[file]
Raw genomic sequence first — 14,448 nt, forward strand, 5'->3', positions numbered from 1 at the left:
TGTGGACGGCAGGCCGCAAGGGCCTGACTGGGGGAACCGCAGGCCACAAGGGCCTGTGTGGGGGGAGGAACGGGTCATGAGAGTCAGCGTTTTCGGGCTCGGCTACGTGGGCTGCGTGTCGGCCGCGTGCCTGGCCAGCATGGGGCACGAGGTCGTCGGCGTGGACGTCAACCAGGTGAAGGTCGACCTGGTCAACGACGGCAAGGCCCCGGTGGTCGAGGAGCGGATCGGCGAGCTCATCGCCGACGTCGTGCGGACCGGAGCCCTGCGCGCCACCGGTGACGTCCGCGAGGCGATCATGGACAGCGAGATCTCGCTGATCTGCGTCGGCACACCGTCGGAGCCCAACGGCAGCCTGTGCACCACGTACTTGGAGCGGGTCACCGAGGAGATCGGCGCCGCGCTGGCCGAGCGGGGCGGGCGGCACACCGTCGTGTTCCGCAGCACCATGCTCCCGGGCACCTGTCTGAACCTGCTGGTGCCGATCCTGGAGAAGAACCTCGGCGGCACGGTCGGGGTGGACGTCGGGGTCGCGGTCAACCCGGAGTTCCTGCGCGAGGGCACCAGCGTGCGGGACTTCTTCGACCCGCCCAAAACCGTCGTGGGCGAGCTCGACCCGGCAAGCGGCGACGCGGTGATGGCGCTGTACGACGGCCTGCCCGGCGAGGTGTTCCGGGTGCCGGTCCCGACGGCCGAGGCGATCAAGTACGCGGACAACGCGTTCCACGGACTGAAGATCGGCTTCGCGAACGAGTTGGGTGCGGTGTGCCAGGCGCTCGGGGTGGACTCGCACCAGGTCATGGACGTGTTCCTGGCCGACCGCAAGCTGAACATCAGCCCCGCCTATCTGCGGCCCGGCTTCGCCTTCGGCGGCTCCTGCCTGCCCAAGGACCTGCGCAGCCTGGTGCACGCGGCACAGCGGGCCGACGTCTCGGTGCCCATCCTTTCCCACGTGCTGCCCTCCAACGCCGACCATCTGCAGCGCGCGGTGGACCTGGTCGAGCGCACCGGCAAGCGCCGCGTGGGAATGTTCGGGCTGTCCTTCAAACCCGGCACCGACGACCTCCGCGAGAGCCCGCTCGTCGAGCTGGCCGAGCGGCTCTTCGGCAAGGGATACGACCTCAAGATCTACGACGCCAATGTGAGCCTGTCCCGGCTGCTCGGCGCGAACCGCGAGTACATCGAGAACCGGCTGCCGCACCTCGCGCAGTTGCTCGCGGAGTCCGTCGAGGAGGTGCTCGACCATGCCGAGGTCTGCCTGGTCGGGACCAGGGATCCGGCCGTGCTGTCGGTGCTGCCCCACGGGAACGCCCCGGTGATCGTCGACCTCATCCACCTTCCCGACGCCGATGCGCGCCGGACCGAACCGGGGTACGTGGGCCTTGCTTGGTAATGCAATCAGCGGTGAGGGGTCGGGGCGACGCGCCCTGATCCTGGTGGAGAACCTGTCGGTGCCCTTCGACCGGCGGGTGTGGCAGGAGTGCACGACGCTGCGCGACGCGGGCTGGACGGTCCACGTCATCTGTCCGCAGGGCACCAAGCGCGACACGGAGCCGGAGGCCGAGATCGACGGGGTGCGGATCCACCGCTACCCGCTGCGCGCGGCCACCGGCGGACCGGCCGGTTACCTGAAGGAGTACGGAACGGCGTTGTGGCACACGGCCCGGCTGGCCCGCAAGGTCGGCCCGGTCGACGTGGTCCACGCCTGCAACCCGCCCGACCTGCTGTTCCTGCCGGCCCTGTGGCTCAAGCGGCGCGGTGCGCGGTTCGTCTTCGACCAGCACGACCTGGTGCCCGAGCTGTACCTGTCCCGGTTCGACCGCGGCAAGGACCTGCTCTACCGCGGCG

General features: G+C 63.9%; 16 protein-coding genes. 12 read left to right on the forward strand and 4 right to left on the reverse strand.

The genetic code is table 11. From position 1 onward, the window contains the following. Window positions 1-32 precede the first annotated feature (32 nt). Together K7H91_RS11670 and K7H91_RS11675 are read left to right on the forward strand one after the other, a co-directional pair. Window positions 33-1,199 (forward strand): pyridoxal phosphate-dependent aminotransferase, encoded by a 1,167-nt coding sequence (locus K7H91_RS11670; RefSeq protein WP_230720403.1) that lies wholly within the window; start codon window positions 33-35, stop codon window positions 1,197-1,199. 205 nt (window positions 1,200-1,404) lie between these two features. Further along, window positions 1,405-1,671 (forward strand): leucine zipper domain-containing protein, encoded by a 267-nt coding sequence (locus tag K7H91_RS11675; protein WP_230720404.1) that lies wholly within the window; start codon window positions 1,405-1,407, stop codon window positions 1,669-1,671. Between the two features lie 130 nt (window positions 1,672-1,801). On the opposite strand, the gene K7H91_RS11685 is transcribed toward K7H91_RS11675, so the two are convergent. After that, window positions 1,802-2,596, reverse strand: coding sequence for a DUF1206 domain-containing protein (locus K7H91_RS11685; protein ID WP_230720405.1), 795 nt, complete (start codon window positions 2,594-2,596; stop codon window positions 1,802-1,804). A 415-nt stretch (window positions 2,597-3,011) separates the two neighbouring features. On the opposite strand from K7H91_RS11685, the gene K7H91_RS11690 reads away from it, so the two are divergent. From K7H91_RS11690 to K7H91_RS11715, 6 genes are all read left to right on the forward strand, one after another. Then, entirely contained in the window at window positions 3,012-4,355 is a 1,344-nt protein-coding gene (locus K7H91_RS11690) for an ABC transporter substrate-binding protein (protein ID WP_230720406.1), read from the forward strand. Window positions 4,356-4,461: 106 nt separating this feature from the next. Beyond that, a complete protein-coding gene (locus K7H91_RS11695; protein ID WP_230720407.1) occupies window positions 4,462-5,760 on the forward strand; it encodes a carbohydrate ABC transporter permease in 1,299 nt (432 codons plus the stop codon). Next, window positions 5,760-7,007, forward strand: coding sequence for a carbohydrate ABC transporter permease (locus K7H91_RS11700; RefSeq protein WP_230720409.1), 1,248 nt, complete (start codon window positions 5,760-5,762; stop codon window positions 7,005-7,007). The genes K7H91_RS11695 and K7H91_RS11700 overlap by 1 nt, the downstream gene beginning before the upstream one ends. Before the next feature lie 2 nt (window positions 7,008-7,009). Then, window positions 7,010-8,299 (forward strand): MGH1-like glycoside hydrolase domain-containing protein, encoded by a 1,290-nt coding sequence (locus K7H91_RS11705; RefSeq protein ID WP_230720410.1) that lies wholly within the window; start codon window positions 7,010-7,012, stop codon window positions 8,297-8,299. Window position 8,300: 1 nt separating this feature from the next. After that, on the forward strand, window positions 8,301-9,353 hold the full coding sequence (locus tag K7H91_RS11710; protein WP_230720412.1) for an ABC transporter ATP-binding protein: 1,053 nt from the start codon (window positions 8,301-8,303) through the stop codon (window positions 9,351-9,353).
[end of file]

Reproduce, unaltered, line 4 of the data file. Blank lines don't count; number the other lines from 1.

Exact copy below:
The genetic code is table 11. From position 1 onward, the window contains the following. Window positions 1-32 precede the first annotated feature (32 nt). Together K7H91_RS11670 and K7H91_RS11675 are read left to right on the forward strand one after the other, a co-directional pair. Window positions 33-1,199 (forward strand): pyridoxal phosphate-dependent aminotransferase, encoded by a 1,167-nt coding sequence (locus K7H91_RS11670; RefSeq protein WP_230720403.1) that lies wholly within the window; start codon window positions 33-35, stop codon window positions 1,197-1,199. 205 nt (window positions 1,200-1,404) lie between these two features. Further along, window positions 1,405-1,671 (forward strand): leucine zipper domain-containing protein, encoded by a 267-nt coding sequence (locus tag K7H91_RS11675; protein WP_230720404.1) that lies wholly within the window; start codon window positions 1,405-1,407, stop codon window positions 1,669-1,671. Between the two features lie 130 nt (window positions 1,672-1,801). On the opposite strand, the gene K7H91_RS11685 is transcribed toward K7H91_RS11675, so the two are convergent. After that, window positions 1,802-2,596, reverse strand: coding sequence for a DUF1206 domain-containing protein (locus K7H91_RS11685; protein ID WP_230720405.1), 795 nt, complete (start codon window positions 2,594-2,596; stop codon window positions 1,802-1,804). A 415-nt stretch (window positions 2,597-3,011) separates the two neighbouring features. On the opposite strand from K7H91_RS11685, the gene K7H91_RS11690 reads away from it, so the two are divergent. From K7H91_RS11690 to K7H91_RS11715, 6 genes are all read left to right on the forward strand, one after another. Then, entirely contained in the window at window positions 3,012-4,355 is a 1,344-nt protein-coding gene (locus K7H91_RS11690) for an ABC transporter substrate-binding protein (protein ID WP_230720406.1), read from the forward strand. Window positions 4,356-4,461: 106 nt separating this feature from the next. Beyond that, a complete protein-coding gene (locus K7H91_RS11695; protein ID WP_230720407.1) occupies window positions 4,462-5,760 on the forward strand; it encodes a carbohydrate ABC transporter permease in 1,299 nt (432 codons plus the stop codon). Next, window positions 5,760-7,007, forward strand: coding sequence for a carbohydrate ABC transporter permease (locus K7H91_RS11700; RefSeq protein WP_230720409.1), 1,248 nt, complete (start codon window positions 5,760-5,762; stop codon window positions 7,005-7,007). The genes K7H91_RS11695 and K7H91_RS11700 overlap by 1 nt, the downstream gene beginning before the upstream one ends. Before the next feature lie 2 nt (window positions 7,008-7,009). Then, window positions 7,010-8,299 (forward strand): MGH1-like glycoside hydrolase domain-containing protein, encoded by a 1,290-nt coding sequence (locus K7H91_RS11705; RefSeq protein ID WP_230720410.1) that lies wholly within the window; start codon window positions 7,010-7,012, stop codon window positions 8,297-8,299. Window position 8,300: 1 nt separating this feature from the next. After that, on the forward strand, window positions 8,301-9,353 hold the full coding sequence (locus tag K7H91_RS11710; protein WP_230720412.1) for an ABC transporter ATP-binding protein: 1,053 nt from the start codon (window positions 8,301-8,303) through the stop codon (window positions 9,351-9,353).